At the beginning of the year, famous YouTube Vlogger Logan Paul posted one of his most controversial and talked about videos that consequently had media buzzing, and landed Paul in not a little hot water.
The video was meant to conclude his three-part series in Japan, that featured, as Paul claimed, “respect” toward the Japanese culture–– as he and his gang dressed up in traditional kimonos and proceeded to make fools of themselves in the middle of the city, mocking the citizen’s speech and launching Pokémon stuffed animals at them and moving cars.
In his last video in the series Paul entered the infamous Aokigahara forest, which is primarily known as the world’s second most popular place to take one’s life (behind the Golden Gate Bridge).
Paul claims his intentions were to film the haunted aspects of the forest, as cases of paranormal activity are reportedly abundant in this location as well.
However, what the group did encounter was an alleged suicide victim hanging from a tree. The group at first thought it was a joke and called out to the person. But as they got closer they realized they shouldn’t be acting the way they were.
Paul turned the camera to himself and said essentially, “Suicide and depression aren’t things to joke about, I’m trying to process this right now, and I have a lot of feelings going through my head.” (As the the video has been taken down, this is a paraphrase of his statement.)
After the post Paul received many criticisms to his piece, that he should have never posted it in the first place, that if he wanted to make a serious video like his opening said he should have cut out the jokes and laughter and made the piece more about awareness, not about discovering this person and freaking out about it.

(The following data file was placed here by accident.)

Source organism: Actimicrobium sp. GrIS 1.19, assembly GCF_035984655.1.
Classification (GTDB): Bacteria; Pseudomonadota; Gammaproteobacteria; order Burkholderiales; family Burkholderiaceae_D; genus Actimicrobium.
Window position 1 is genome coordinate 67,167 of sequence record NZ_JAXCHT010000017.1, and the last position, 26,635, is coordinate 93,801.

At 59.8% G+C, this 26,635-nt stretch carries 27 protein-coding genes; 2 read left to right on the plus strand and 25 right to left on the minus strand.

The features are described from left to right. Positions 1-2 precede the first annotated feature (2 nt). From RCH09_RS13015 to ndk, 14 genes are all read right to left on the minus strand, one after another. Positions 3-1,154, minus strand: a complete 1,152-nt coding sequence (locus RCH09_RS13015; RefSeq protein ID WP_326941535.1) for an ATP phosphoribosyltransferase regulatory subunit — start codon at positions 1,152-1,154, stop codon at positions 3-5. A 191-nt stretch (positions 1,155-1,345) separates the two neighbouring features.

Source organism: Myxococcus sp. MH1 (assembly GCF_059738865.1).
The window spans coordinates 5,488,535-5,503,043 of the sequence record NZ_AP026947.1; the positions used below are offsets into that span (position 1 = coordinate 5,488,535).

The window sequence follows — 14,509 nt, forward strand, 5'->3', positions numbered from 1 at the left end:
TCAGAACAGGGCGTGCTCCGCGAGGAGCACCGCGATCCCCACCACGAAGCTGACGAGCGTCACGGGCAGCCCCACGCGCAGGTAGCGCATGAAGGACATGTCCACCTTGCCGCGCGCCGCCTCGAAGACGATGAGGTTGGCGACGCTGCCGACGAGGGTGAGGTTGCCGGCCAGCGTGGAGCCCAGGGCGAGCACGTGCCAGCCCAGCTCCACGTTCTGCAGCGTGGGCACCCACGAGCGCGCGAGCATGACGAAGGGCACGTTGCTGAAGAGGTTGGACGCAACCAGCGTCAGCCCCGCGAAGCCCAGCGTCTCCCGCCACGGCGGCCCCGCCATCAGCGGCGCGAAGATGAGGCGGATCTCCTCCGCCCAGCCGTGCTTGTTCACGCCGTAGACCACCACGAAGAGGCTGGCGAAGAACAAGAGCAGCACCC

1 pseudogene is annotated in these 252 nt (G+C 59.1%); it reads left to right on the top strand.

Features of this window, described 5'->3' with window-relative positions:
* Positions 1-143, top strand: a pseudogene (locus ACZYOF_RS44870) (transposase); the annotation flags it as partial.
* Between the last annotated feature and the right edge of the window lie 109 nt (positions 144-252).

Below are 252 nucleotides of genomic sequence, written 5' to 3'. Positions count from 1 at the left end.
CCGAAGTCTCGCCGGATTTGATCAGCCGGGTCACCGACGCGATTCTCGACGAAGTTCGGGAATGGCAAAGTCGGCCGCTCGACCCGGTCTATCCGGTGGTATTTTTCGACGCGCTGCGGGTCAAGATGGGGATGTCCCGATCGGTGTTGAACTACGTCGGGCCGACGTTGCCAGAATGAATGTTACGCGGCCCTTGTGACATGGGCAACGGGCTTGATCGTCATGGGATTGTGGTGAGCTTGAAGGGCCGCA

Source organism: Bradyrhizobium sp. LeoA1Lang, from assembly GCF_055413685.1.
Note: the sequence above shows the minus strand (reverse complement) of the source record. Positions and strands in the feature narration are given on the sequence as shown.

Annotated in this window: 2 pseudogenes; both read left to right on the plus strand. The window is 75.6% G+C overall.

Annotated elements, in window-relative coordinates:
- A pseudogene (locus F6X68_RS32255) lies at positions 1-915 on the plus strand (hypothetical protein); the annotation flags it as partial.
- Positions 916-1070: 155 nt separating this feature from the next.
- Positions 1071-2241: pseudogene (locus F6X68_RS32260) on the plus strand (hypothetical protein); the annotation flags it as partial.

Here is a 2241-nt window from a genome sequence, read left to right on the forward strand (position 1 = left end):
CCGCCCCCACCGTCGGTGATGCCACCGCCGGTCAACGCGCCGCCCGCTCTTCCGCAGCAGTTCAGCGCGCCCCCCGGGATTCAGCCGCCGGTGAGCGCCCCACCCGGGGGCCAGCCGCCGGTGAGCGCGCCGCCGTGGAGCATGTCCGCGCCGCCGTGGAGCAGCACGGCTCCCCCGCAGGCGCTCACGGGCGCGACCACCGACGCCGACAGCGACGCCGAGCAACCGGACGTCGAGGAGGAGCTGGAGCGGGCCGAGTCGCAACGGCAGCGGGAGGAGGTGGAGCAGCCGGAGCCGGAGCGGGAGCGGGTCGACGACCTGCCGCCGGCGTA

Paul from then on fell down a spiral of apologies, a halt on all his current productions, loss of his reputation, and loss of his major advertising deal.
While Paul apologizes to his audience and anyone he may have offended, it was all to save face.
Paul knew what he was doing when he posted the video, what comments he would get for doing what he did, and the consequences that he could receive.
He just thought he could get away with it.
I know from experience, it takes a lot of time and tedious effort to create a video, and most of my videos are a few short minutes. Even with Paul’s experience the project would have taken anywhere from 3-7 hours to create, giving him enough time to not only think of what was going in the video, but how it would look, sound, and what he wanted to emphasize.
Like Paul, many YouTubers feel the need to post any and all events of the world. While this need creates some amazing moments, captures the beauty of the life, and can open people’s eyes to the world we may not know, for better or worse it also creates a drive to push the boundary too far.
Not everything in life should have the goal to get as many subscribers and likes without a second thought of whether or not something should be posted.
The disregard Paul showed to his fans, the general public, and any person who has experienced the outcomes of attempted and completed suicide was beyond disrespectful. It was outright abhorrent.
The consequences he received were just, regardless of what his loyal fans have said in his defense.
Paul’s incident should serve as a sign to the YouTube world that not everything that can be posted should be posted, especially the mockery of the more tragic aspects of the world